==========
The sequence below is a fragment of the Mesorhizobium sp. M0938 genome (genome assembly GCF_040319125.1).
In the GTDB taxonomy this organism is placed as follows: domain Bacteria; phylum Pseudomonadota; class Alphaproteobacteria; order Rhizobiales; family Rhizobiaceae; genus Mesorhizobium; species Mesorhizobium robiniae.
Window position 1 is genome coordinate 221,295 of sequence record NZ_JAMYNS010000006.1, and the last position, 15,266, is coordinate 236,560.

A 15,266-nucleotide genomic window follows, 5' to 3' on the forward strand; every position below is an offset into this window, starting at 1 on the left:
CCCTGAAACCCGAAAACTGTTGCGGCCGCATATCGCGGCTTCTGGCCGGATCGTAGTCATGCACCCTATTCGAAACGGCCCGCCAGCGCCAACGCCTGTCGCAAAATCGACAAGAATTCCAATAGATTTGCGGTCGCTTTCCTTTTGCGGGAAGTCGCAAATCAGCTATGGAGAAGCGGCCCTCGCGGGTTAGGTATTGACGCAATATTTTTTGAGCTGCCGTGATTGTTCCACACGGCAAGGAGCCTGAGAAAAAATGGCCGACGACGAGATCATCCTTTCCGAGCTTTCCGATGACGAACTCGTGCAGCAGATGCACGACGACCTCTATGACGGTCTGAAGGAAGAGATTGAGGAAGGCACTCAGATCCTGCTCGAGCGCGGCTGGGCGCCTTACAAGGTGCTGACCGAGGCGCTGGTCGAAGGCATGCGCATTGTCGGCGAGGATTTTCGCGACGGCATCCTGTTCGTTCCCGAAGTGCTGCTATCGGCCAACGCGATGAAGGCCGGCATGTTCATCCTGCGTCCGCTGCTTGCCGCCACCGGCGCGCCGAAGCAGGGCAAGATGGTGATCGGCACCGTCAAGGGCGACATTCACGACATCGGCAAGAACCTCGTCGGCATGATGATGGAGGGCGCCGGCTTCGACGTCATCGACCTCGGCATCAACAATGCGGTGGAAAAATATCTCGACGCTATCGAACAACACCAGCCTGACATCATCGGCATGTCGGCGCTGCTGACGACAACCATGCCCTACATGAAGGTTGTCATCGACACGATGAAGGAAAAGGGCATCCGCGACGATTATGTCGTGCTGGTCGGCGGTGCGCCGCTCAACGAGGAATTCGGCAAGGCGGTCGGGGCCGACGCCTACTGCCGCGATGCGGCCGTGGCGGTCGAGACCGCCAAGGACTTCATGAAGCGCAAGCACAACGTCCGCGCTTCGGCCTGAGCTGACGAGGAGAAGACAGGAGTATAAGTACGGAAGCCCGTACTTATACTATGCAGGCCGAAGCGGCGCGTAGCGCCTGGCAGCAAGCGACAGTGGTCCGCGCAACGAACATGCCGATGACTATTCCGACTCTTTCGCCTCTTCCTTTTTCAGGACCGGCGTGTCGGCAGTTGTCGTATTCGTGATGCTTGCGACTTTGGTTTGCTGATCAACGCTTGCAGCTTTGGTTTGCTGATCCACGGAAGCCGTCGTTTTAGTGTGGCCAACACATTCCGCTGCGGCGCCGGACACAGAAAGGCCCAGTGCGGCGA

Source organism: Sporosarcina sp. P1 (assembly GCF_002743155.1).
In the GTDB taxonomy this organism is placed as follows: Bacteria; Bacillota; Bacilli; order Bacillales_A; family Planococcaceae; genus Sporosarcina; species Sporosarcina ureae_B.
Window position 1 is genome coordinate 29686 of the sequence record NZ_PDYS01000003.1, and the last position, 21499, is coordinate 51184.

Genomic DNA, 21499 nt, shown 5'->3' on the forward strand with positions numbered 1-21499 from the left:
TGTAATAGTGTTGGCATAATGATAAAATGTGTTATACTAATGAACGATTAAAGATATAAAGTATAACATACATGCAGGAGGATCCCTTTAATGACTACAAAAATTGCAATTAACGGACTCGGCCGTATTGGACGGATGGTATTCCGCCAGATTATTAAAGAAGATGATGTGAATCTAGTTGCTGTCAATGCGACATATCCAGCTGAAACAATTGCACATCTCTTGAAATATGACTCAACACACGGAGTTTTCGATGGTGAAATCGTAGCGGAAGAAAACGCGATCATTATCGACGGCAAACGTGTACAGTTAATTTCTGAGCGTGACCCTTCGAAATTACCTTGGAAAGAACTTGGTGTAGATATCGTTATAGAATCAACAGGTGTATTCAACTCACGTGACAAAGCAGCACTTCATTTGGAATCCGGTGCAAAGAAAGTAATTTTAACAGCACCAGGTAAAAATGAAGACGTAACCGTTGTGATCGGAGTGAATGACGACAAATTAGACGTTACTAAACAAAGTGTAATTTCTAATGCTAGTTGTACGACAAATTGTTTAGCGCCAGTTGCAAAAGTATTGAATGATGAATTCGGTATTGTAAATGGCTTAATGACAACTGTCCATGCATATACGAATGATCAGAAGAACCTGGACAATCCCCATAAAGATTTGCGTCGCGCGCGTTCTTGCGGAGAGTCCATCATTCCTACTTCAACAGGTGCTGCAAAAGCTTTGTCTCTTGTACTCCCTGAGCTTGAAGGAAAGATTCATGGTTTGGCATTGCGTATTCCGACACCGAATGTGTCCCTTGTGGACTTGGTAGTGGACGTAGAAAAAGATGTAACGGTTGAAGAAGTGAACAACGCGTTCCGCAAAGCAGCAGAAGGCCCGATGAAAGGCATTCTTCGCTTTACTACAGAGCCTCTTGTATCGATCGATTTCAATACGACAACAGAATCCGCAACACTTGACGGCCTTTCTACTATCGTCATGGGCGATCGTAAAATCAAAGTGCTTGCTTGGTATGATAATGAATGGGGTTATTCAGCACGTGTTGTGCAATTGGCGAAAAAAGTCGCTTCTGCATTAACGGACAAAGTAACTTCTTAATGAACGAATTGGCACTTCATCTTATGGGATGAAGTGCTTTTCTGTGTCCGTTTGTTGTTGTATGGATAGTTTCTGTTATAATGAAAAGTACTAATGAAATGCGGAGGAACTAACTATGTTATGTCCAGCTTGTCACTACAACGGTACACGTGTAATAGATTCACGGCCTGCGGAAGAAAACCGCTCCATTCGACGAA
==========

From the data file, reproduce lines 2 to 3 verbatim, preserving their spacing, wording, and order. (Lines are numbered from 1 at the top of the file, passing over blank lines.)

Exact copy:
In the GTDB taxonomy this organism is placed as follows: domain Bacteria; phylum Pseudomonadota; class Alphaproteobacteria; order Rhizobiales; family Rhizobiaceae; genus Mesorhizobium; species Mesorhizobium robiniae.
Window position 1 is genome coordinate 221,295 of sequence record NZ_JAMYNS010000006.1, and the last position, 15,266, is coordinate 236,560.